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© The Waters Trust, 2014, All Rights Reserved

Wind Lesson


Current mainstream wind turbine designs are based on incorrect aerodynamic calculations. This is not a small mistake. It is a massive error and obvious once understood. A global industry employing thousands of physicists, aerodynamicists, engineers and chemists has misunderstood the most fundamental principle involved in capturing energy from wind.The error is in using the same aerodynamics as an aircraft.

In aviation, drag must be minimized to increase performance. The faster an aircraft goes, the more drag is created and the more fuel is used. An aircraft has to penetrate air efficiently. This is why long thin wings are used by sailplanes. They are designed to maximize efficient penetration of air without an engine.

Drag increases by the square with velocity. D = Mv2
Aircraft must reduce drag to increase efficiency.


In wind power, the goal is to convert wind force into useable energy. The faster the wind blows, the more energy is available. A wind turbine is anchored in a stream of air. Air can be deflected around an obstacle with no penalty. This can significantly increase the amount of energy available despite creating drag.Force available increases by the cube with velocity. F = Mv3*
Wind turbines can use drag to increase efficiency.

These concepts are diametrically opposed so the error could not be more incorrect. This is a disturbing and baffling discovery. How could something so blatantly obvious be missed by the entire global wind industry?

This question has far greater ramifications

To maximize true wind force efficiency, kinetic energy must logically be extracted from as many molecules passing through a given area as possible. Currently, only the outer 30% of a typical wind turbine blade produces any meaningful torque and involves less than 5% of the total disk area. Aerodynamic efficiency is utilized but no attempt is made to divert or accelerate the air at all. In other words, the drag side of the equation is completely ignored.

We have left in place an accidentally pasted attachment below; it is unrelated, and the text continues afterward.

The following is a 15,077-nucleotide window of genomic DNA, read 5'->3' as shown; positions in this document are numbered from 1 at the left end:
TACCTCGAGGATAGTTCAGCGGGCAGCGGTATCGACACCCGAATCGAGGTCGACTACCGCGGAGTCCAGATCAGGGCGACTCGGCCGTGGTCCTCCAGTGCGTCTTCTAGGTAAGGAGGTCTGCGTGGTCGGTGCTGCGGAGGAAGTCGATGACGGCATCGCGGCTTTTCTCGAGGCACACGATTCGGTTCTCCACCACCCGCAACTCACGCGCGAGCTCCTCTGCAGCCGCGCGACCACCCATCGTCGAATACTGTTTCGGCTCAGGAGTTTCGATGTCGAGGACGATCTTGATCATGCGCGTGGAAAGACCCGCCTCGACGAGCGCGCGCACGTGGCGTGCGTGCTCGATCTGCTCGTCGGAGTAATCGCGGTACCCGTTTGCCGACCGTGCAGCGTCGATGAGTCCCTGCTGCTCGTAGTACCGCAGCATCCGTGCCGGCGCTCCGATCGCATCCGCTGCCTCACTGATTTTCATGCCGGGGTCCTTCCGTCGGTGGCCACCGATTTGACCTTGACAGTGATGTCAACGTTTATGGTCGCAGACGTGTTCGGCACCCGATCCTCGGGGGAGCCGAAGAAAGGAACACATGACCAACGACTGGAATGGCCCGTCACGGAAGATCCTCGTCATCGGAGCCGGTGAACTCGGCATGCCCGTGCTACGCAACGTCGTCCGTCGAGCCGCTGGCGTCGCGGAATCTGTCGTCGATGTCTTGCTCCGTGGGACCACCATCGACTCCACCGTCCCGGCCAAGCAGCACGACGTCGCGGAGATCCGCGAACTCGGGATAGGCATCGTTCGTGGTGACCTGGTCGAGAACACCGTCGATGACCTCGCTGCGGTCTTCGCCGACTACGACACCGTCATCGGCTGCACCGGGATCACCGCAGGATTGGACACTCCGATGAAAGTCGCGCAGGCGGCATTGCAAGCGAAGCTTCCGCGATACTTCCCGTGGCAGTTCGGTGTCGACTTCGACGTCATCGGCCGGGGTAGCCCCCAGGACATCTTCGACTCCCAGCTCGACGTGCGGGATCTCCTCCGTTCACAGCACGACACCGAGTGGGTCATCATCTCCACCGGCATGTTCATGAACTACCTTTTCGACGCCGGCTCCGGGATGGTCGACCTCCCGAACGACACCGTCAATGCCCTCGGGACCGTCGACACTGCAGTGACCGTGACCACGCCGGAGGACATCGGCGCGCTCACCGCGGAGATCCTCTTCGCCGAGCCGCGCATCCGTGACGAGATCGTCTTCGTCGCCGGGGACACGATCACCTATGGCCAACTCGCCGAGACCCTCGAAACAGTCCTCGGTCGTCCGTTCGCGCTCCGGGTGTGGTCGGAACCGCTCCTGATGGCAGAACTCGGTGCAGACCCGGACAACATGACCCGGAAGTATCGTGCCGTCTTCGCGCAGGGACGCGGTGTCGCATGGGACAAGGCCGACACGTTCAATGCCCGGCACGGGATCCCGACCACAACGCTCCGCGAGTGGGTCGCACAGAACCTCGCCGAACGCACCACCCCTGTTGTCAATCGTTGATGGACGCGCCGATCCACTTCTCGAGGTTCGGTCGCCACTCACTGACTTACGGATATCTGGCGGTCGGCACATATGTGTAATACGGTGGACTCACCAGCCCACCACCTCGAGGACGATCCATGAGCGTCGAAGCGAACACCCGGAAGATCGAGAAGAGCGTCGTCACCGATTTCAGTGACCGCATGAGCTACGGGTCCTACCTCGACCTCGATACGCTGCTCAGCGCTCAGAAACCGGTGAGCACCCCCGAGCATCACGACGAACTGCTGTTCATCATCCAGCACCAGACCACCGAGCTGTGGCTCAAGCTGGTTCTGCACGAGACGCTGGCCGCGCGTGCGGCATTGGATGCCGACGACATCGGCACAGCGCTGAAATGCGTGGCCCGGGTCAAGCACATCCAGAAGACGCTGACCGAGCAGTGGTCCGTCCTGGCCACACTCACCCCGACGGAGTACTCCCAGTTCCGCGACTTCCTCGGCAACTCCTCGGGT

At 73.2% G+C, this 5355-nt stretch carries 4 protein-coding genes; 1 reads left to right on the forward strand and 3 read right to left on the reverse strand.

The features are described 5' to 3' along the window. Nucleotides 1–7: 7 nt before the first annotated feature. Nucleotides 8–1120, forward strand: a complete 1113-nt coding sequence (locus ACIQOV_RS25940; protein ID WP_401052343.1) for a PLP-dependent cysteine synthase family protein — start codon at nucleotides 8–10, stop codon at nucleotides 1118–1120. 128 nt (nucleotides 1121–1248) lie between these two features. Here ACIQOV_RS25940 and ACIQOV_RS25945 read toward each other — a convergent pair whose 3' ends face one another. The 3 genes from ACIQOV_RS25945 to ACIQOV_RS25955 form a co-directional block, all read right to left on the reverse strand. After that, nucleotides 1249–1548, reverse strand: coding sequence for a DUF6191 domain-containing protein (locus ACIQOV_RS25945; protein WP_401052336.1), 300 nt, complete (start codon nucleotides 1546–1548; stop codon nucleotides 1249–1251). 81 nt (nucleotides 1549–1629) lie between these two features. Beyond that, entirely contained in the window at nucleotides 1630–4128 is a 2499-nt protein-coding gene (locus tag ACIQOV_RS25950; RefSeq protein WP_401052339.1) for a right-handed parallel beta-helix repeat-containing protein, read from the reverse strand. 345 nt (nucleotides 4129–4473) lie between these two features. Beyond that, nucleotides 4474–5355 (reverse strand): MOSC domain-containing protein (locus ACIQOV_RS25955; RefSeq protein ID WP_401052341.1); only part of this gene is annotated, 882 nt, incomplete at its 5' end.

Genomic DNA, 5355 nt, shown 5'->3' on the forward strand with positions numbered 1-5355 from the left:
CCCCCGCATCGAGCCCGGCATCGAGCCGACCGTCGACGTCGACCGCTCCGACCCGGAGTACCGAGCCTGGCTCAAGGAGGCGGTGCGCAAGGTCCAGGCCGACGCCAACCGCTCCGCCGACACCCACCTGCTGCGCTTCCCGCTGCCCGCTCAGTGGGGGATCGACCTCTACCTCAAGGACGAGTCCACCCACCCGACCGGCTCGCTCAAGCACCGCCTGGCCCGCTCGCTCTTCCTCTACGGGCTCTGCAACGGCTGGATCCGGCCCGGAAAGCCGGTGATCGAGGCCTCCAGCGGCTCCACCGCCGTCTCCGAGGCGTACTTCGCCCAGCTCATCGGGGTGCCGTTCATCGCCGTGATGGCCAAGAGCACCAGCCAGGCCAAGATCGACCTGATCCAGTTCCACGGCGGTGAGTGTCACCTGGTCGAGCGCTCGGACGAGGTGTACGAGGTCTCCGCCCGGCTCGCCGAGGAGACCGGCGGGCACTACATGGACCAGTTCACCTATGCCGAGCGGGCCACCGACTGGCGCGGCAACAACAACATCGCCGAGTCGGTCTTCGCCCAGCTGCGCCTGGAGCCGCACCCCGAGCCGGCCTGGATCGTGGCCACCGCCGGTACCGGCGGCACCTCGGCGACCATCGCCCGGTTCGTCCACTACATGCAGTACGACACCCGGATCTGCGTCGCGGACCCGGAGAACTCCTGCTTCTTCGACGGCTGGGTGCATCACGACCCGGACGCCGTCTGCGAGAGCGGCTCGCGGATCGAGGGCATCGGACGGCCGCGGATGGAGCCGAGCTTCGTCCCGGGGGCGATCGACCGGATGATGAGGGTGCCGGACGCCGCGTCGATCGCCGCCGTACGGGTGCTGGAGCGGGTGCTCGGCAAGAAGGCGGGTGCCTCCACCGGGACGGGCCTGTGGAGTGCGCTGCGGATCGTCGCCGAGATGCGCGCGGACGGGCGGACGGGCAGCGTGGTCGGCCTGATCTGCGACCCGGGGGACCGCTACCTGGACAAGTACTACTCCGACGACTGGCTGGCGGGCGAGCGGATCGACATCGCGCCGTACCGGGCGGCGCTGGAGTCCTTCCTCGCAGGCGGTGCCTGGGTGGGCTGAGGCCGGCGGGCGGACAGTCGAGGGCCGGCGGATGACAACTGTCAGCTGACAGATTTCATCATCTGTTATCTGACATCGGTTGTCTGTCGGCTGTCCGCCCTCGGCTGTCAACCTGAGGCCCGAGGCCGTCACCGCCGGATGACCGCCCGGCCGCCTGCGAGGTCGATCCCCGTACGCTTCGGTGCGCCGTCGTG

Ironically, a mountain ridge is a good example of converting drag to energy. Wind is forced to go over the ridge, thereby compressing and accelerating the air. If the ridge is considered to be part of the design, by placing a wind turbine near the top of a ridge, it becomes obvious that a fixed obstacle (drag) can efficiently increase the amount of energy available. Just doubling wind speed amplifies available energy by 8 times.

When considered from this perspective, the difference between aircraft and wind turbines becomes obvious. The idea of using a few long thin blades to maximize aerodynamic efficiency is ridiculous. Why try to efficiently penetrate the air when you are anchored to the ground?

The primary goal of a wind turbine is to convert the kinetic energy
of air molecules into electrical energy.

An “efficient” wind turbine produces energy by first maximizing and then
extracting energy differential between the air and the ground.


Copyright The Waters Trust, 2014 All Rights Reserved
So what is an efficient design? Once the basic principle is understood, there are few optimal ones. In simplest terms, the goal is to accelerate every available molecule and direct it to the region of greatest leverage at maximum velocity like the outside ring of a rotating turbine in my example to the left.Even though this design is not fully optimized, torque is considerably higher, cut in speed far lower and wind direction can vary significantly with little efficiency loss. This is despite the fact that the blades appear to point directly into the wind.